Summary:This article offers several suggestions for how rural teachers can involve parents in literacy projects that impact student learning and engagement. Successful strategies include "parent-teacher-student journals." These strategies may spark ideas for inquiry projects or study groups focused on developing family and community engagement.
Teachers in the Rural Sites Network (RSN) are exploring new ways students can use writing in meaningful tasks and engage the larger school community at the same time. Three of these teachers—one each from Louisiana, Pennsylvania, and Nebraska—had a chance to present their projects during the RSN meeting at the NWP Annual Meeting, which was held in conjunction with the National Council of Teachers of English (NCTE) Fall Convention in Milwaukee. Through this opportunity, each teacher was able to review her project with other teachers, discussing both the specifics of the project and ways in which it might evolve.
At the November meeting, Mary Beth Crovetto outlined the parent-teacher-student journals with which she is experimenting and finding favorable results. “The parents and students both love the activity, especially the students,” the Ponchatoula (Louisiana) High School English teacher said. “They enjoy reading and sharing what their parents write, and the parents enjoy and appreciate the interaction with their teen.”
Crovetto said she began doing parent-teacher-student journals in her class this year, and she has found that 100 percent of parents of accelerated English students are participating and 90 percent participate in her regular English II class. She has set it up like this:
- One day a week, students write in their journals on a teacher-selected topic for 10 minutes.
- Journal entries are shared aloud in class.
- A similar prompt is assigned for the parents to respond to.
- Students take journals home, and parents respond to students’ writing, then write on their assigned prompt.
- Journals are returned on Thursday or Friday, and students share parent responses in class.
- After five entries from both participants, Crovetto reads the journals and responds with comments and a grade. Points are earned for writing, and bonus points are rewarded for parent responses.
“Parents have stopped me in the grocery or at church asking about their homework assignment,” Crovetto said.
The second project grew out of the first Rural Voices, Country Schools retreat in California three years ago. (Rural Voices, Country Schools was a three-year NWP initiative funded by the Annenberg Rural Challenge.) At that time, Nebraska teacher Amy Hottovy realized she wanted to do research that would not only document the effectiveness of Rising City (Nebraska) Public School but also keep the school open.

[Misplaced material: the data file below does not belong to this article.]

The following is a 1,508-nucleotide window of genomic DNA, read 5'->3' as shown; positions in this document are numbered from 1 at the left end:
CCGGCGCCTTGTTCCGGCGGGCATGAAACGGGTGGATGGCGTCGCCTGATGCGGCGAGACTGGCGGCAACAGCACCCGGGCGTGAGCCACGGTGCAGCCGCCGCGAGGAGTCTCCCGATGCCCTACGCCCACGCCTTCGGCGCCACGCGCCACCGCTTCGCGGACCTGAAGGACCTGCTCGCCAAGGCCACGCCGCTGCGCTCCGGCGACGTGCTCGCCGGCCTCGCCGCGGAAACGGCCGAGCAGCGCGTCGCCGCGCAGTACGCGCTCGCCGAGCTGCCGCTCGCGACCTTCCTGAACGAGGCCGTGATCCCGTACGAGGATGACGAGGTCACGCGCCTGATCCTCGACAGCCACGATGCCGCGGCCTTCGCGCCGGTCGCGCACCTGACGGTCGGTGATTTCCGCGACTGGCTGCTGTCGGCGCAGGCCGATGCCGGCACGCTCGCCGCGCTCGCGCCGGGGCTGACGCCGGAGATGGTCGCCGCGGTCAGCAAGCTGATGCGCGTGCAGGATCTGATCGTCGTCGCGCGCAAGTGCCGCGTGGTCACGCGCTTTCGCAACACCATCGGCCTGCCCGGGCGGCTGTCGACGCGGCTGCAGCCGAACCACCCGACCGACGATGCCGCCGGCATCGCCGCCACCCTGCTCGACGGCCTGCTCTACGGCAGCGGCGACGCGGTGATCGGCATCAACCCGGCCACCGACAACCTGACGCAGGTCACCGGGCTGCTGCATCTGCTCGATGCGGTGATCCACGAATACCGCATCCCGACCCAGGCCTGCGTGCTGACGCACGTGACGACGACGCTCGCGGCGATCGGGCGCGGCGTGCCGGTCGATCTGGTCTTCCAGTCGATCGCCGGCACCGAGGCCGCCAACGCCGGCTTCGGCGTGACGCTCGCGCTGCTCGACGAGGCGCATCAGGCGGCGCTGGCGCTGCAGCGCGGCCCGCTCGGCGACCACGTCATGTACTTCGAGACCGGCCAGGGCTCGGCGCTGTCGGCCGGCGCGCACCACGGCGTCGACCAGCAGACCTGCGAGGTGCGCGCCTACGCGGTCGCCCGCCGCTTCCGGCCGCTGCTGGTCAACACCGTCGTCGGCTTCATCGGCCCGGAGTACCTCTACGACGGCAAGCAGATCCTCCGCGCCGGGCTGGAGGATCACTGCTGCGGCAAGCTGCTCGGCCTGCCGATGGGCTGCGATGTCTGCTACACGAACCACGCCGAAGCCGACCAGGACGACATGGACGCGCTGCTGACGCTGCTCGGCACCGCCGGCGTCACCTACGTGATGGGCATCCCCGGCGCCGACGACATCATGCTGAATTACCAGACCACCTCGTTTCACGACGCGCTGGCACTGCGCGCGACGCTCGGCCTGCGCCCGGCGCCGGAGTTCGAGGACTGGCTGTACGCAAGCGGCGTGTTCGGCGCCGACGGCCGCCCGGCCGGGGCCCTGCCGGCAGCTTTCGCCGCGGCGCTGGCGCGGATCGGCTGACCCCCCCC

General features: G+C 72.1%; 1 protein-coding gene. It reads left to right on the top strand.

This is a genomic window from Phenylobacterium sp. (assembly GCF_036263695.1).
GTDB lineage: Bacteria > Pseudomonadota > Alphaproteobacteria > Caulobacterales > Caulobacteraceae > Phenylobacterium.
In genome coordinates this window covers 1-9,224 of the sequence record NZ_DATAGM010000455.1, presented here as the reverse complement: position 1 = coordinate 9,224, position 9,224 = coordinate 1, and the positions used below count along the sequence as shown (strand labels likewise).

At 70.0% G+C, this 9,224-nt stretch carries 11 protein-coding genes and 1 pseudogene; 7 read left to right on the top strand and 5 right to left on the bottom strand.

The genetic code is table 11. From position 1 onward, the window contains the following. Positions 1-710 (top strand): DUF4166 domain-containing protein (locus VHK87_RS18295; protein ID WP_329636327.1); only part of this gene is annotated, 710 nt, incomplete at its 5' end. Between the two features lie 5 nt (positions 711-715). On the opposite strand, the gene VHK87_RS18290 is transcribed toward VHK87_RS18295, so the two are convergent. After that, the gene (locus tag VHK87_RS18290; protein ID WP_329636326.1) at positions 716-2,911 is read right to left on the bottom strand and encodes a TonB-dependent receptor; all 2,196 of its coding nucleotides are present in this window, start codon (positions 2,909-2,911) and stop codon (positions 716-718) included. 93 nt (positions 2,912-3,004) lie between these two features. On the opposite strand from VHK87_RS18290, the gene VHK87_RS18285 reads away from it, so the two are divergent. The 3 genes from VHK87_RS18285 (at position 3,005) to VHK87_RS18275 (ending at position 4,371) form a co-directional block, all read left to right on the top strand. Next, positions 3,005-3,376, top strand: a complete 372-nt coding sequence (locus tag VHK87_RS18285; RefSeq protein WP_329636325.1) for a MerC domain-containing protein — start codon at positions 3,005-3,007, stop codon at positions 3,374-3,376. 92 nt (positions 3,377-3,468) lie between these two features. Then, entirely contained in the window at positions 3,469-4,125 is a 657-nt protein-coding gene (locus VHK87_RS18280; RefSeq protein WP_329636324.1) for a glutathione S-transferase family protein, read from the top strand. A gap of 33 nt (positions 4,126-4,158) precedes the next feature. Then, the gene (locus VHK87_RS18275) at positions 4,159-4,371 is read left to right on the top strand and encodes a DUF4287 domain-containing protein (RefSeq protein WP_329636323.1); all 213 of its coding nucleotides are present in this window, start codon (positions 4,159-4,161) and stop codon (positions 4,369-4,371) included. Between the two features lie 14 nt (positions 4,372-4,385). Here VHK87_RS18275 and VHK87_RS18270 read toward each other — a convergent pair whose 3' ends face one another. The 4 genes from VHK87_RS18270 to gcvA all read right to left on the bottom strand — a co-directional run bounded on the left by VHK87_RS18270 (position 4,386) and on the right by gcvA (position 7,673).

“Faced with the threat of consolidation or closure due to state and local funding, the school needed positive press—more than numbers that showed our school was not efficient or how few students attended,” she said.
So Hottovy approached 24 students, teachers, administrators, and community members and asked them to keep journals for an entire school year. “They documented what made [Rising City] a good place to live and learn,” she said.
Hottovy, a high school English and speech teacher, made sure the journal entries were eventually shared with the school board, district patrons, and the state legislature. Besides the “positive press” the journals provided in the face of major changes in the school, Hottovy said the journal writing worked its magic on the participants as well. “The project allowed participants to develop a stronger sense of what their school and community means to them,” she said.
Hottovy’s presentation at the RSN meeting prompted discussion about finding ways to write for survival—survival of a school, survival of students, and survival of rural education. “Although my project didn’t save my school the way I’d hoped, it brought participants together and showed us what effective rural education looks like,” Hottovy reported. “Talking with other teachers reminded me that every teacher in every school is faced with an issue—the challenge is to connect school and community so the issue becomes important to more than the people who work in the building.”
Making Classrooms Public
With more modest, but no less powerful results, South Elementary teacher Colleen Myers of Clymer, Pennsylvania, has added activities in her classroom that will increasingly involve parents in their children’s learning in “unobtrusive and meaningful ways.”
Myers began her parent/teacher journals after she was challenged to make her classroom and teaching more public during a Rural Voices, Country Schools retreat the same time Hottovy began her project.
“In these journals, we have a continuing conversation about their child,” Myers said of parents’ participation.
Since launching this project, Myers has accumulated a variety of strategies that involve parents in her classroom. They include:
- a storytelling project through which parents assist their children in selecting books, retelling stories, and making props
- a “Book Buddies” event for which children select books and accompanying activities to take home to do with parents
- a student-to-parent letter-writing unit that gives children an authentic reason for writing (conversations center around what the children want to know about their parents’ early lives)
- Celebrate Literacy Day, when parents come to hear children read favorite stories and their own writing
- a presentation, planned and delivered by two parents, to the Southcentral Pennsylvania Writing Project about classroom involvement.
“I depend highly on help from home to move the children along faster in learning to read. When we were offered the challenge of making classroom life more visible with the Rural Voices team, my students’ parents were the ones I want-ed to make aware of the things I do,” Myers said.